Wednesday, May 7, 2014

Net Neutrality (again)

We know you haven’t given much thought to the FCC since that whole kerfuffle with Janet Jackson’s nipple, but here they are in the news again.

The FCC, in its efforts to maintain the prized principle of net neutrality, suffered a blow at the hands of a U.S. appeals court earlier this year. The court said, in effect, that the FCC has decided that broadband providers are not common carriers, so the FCC itself can’t regulate them as such.

You might think the obvious response from the FCC would be to reclassify these broadband companies, so the FCC itself could regulate them, right?

Wrong. The FCC, instead, devised a much more cunning plan: They’re going to cave completely.
Their latest proposal is to allow broadband companies to give some content providers faster access than others, exactly what the big Internet companies want.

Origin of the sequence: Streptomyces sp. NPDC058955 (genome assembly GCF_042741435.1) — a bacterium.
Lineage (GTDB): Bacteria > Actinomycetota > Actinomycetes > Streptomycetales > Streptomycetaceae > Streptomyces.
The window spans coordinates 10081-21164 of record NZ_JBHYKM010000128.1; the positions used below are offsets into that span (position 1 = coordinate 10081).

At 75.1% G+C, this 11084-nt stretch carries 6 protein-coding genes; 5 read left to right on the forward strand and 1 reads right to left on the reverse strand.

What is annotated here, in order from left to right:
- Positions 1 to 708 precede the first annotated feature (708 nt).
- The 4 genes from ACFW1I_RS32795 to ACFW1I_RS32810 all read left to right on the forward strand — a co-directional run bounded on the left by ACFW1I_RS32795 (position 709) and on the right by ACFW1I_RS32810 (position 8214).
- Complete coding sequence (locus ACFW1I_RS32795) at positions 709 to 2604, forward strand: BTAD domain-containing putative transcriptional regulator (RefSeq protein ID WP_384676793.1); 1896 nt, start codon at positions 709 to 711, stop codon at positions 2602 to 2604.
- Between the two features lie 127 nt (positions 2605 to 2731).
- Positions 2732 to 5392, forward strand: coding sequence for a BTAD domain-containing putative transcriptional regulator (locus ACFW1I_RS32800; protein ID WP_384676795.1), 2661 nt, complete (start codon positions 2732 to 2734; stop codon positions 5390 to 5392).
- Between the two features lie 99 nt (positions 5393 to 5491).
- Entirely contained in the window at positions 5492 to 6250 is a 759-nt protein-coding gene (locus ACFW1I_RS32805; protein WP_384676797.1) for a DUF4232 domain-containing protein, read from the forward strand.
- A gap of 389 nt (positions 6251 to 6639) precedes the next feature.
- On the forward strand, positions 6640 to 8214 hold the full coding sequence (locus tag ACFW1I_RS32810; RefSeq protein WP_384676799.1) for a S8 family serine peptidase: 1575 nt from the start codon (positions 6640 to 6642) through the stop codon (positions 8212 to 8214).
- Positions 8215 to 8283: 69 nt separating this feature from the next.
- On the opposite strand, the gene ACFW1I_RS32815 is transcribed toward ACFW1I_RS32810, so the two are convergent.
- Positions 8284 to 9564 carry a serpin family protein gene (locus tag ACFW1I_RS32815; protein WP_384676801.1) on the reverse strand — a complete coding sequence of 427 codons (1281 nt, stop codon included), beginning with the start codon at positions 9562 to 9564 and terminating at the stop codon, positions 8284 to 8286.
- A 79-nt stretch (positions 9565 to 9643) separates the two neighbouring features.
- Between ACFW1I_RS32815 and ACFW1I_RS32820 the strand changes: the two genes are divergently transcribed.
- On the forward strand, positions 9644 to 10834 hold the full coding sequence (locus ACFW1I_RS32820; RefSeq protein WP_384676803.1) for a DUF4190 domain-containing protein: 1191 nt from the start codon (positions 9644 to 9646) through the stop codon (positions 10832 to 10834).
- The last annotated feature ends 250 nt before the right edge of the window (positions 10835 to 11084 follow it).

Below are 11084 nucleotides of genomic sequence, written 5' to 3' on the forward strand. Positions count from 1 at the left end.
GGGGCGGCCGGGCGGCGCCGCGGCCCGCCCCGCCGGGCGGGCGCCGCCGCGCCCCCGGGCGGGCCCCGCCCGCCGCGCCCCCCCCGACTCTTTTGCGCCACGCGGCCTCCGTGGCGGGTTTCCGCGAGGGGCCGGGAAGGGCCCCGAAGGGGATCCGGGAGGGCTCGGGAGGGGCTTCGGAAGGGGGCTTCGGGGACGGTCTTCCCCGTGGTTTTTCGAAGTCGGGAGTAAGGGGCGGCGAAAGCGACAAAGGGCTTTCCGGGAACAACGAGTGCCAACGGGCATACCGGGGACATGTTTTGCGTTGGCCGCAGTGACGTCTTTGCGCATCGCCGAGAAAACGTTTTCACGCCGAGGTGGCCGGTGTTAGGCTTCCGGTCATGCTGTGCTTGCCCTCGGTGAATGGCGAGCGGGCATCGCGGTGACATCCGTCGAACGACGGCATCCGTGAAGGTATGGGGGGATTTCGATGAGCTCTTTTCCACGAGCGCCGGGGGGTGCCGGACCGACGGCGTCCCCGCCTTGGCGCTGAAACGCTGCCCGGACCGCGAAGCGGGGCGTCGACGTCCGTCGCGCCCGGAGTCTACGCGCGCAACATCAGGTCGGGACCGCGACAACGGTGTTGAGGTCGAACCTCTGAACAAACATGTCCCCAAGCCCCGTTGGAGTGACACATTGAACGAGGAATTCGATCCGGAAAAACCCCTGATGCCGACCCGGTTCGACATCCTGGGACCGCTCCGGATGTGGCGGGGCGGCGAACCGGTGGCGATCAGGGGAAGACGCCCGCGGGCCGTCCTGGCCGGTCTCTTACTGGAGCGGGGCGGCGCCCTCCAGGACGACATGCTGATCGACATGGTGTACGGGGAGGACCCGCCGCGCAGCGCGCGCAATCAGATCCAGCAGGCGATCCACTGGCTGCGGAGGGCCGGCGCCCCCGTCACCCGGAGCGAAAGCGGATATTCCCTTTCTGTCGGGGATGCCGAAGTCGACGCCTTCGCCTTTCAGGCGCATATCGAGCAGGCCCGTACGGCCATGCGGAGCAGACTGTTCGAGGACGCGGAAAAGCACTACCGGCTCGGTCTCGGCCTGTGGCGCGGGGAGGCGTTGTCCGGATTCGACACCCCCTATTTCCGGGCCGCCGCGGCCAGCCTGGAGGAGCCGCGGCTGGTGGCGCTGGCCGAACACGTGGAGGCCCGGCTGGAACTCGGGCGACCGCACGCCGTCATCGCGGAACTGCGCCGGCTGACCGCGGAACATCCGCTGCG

Writer A. J. Leibling famously said “Freedom of the press is guaranteed to those who own one.” For a while, it looked like the Internet could change all that. Anyone could publish articles, blogs, Web sites, even music and videos. There were no gatekeepers like publishers, TV networks, etc. to decide what you could or couldn’t see. For better or worse, Internet stardom was driven by likes, sharing and going viral. This is exactly what campaign finance laws have been trying to accomplish … limit the ability of big money to control the media.

But that’s all over now. Basically, the FCC’s proposed new rules are going to put control of culture back in the hands of big money. Amazon, Google and other big players can cut deals with Comcast, Verizon and other broadband providers that would, in effect, shut out any smaller players.

So speech is still free, but if you want anyone to listen, you better have plenty of simoleons.

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